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This is a modified py-6 that occupies the entire horizontal space of its parent.
By Armistead Burwell Smith IV
They’ve poisoned my atmosphere
And I’m chokin’ on their dreams
Its becoming less clear…..
As they smother my last breaths
Its in the air we breathe
Its in the water we drink
I’m gonna side with you forever
40/40 this cyanide
They’ve poisoned us
I want to go……
Its becoming less clear
Don’t let us drink the water….
Saturday morning’s physical edition of the newspaper features a black and white photo of a young Elizabeth, along with her sister, mother and uncle; the future Edward VIII, on the cover. Elizabeth and her mother are both seen performing the deeply controversial gesture.
On The Sun‘s website the full home movie filmed at the royal residence in Balmoral, from which the cover photo was taken, has been published. It shows Edward VIII encouraging the seven year old Elizabeth, and her sister Margaret, to perform the ‘Hitler’ salute as they frolic outside. The images are believed to originate from 1933 or 1934.
The story and video have of course stirred up a lot of attention, and led to stern criticism being directed at The Sun from Buckingham Palace for having published it. Although there is no evidence that Queen Elizabeth is, or ever was, a Nazi symphathiser, the release of the home movie provides an interesting insight into perceptions of Hitler in the years leading up to the war.
It is far from revelatory, for example, that Queen Elizabeth’s uncle Edward VIII agreed with some Nazi policies and disapproved of Britain’s war against them. Famed for abdicating the thrown in 1936, Edward VIII visited Nazi Germany and personally met Hitler in October 1937. Among their topics of discussion was Hitler’s plan for an international movement for peace, one which would have had Edward VIII as its figurehead.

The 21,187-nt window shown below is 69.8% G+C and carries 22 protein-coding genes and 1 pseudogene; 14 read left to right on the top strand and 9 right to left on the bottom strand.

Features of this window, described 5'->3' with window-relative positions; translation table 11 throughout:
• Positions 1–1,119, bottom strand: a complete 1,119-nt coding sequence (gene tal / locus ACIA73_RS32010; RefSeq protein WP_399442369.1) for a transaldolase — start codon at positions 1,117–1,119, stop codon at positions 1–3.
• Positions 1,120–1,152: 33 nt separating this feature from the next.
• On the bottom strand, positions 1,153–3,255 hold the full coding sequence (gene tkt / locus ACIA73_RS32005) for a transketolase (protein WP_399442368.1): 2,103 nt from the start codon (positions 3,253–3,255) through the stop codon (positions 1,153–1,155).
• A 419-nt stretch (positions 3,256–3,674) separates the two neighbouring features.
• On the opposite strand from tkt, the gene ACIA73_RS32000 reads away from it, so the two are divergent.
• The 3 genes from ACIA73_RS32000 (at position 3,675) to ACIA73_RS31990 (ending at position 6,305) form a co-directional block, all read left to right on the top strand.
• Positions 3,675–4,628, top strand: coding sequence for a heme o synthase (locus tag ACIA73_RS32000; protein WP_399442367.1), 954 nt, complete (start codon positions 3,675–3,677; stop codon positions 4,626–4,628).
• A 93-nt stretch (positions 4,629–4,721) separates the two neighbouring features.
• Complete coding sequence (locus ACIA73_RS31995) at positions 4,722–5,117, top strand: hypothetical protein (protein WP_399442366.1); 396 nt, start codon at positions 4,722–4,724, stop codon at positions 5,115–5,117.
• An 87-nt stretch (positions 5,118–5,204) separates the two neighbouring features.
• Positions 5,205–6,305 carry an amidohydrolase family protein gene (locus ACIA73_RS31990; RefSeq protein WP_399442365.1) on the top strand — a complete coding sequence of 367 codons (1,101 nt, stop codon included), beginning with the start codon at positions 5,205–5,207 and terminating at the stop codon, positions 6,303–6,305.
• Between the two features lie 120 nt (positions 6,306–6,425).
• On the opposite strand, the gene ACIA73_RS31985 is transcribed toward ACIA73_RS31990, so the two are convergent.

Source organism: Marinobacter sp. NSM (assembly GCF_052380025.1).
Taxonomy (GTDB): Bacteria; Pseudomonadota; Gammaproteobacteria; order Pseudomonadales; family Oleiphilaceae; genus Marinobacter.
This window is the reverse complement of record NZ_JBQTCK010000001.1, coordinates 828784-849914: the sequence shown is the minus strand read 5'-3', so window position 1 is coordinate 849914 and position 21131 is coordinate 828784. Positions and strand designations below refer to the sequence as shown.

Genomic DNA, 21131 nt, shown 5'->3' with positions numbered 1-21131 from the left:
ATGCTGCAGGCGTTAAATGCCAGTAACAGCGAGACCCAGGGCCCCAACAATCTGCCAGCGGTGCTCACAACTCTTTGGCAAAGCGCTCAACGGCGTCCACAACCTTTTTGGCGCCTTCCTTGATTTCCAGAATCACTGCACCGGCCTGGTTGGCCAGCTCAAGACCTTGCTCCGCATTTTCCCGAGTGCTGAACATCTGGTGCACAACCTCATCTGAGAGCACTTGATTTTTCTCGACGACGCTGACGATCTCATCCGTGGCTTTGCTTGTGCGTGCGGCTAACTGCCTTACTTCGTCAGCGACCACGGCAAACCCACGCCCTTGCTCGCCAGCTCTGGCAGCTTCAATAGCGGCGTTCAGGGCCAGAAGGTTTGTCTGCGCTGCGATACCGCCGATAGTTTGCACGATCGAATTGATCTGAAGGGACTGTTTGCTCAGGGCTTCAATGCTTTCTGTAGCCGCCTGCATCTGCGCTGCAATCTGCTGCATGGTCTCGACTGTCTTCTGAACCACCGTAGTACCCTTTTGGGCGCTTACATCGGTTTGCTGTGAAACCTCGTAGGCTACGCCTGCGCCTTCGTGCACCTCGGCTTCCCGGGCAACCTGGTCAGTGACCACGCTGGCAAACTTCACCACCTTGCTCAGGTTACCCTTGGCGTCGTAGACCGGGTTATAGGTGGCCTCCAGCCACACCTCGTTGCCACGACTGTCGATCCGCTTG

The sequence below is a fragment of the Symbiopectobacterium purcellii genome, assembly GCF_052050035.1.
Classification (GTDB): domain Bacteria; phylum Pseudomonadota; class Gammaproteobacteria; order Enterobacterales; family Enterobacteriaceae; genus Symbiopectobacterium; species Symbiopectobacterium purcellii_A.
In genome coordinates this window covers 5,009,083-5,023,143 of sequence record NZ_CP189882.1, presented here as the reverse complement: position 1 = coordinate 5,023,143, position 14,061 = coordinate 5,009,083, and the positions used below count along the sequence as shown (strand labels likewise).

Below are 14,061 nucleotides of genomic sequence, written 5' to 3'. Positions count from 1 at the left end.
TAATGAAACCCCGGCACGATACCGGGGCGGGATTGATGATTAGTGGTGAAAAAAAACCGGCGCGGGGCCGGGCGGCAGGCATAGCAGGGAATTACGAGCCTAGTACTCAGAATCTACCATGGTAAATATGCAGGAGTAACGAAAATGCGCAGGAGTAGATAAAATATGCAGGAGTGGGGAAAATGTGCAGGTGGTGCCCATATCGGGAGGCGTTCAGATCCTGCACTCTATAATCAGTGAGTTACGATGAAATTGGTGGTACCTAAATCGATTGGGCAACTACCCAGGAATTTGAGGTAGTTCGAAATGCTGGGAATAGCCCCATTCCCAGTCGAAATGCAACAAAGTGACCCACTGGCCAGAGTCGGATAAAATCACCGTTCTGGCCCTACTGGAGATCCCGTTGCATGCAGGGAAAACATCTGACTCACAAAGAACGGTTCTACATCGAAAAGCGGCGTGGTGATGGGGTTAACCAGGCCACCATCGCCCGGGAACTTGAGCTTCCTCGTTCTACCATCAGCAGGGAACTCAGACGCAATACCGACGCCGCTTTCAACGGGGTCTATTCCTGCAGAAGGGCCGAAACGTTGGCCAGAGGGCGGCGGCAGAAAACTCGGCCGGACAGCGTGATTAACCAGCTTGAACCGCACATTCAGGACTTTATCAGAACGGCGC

Edward VIII’s sympathies were not unusual for someone of his class and status at the time. Much of Europe, and particularly Germany, had descended into chaos in the aftermath of the First World War. The first years of the Nazi regime however, saw relative stability return to Germany. For aristocrats and royalty living in England the Nazis, at least from the outside, represented stability and a buffer from Communism – the political ideal which by definition stood against wealth and privilege.
A July 1933 diary entry from the diplomat Robert Vansittart describes a party he and Edward VIII had both attended, in which the subject of Hitler’s rise to power came up. “The Prince of Wales (Edward VIII’s title at the time) was quite pro-Hitler and said it was no business of ours to interfere in Germany’s internal affairs either re- the Jews or anyone else, and added that dictators are very popular these days and we might want one in England.”
Some historians have gone even further in their depictions of Edward VIII’s sympathies for the Nazis. In a book published earlier this year, the German historian Karina Urbach claims that Edward VIII was a severe anti-Semite who blamed the Jews for the outbreak of the war and hoped that Germany would ultimately beat Britain into submission. Her suggestions come as part of a broader study she undertook into the role European aristocrats played in keeping Hitler in power.
The extent of Edward VIII’s sympathy for fascist ideology, or his relationship with Hitler, are impossible to truly know. What is clear however, is that his support for fascism was far from exceptional in 1930s Britain. The British Union of Fascists, led by Oswald Mosley, was a serious political force in Britain in the decade, until it was disbanded in May 1940. Up until 1934 it had enjoyed support from national newspapers, including the Daily Mail. At the time, and since, accusations have frequently been made that the BUF received support from Hitler’s Nazi party, although this has never been proved.
Of course, as a seven year old, Queen Elizabeth would have had no idea about the meaning of the gesture she is seen performing in the video. Nevertheless, the release of the video raises important questions, not just about the extent of fascist sympathies in the royal family in the 1930s, but in British society as a whole.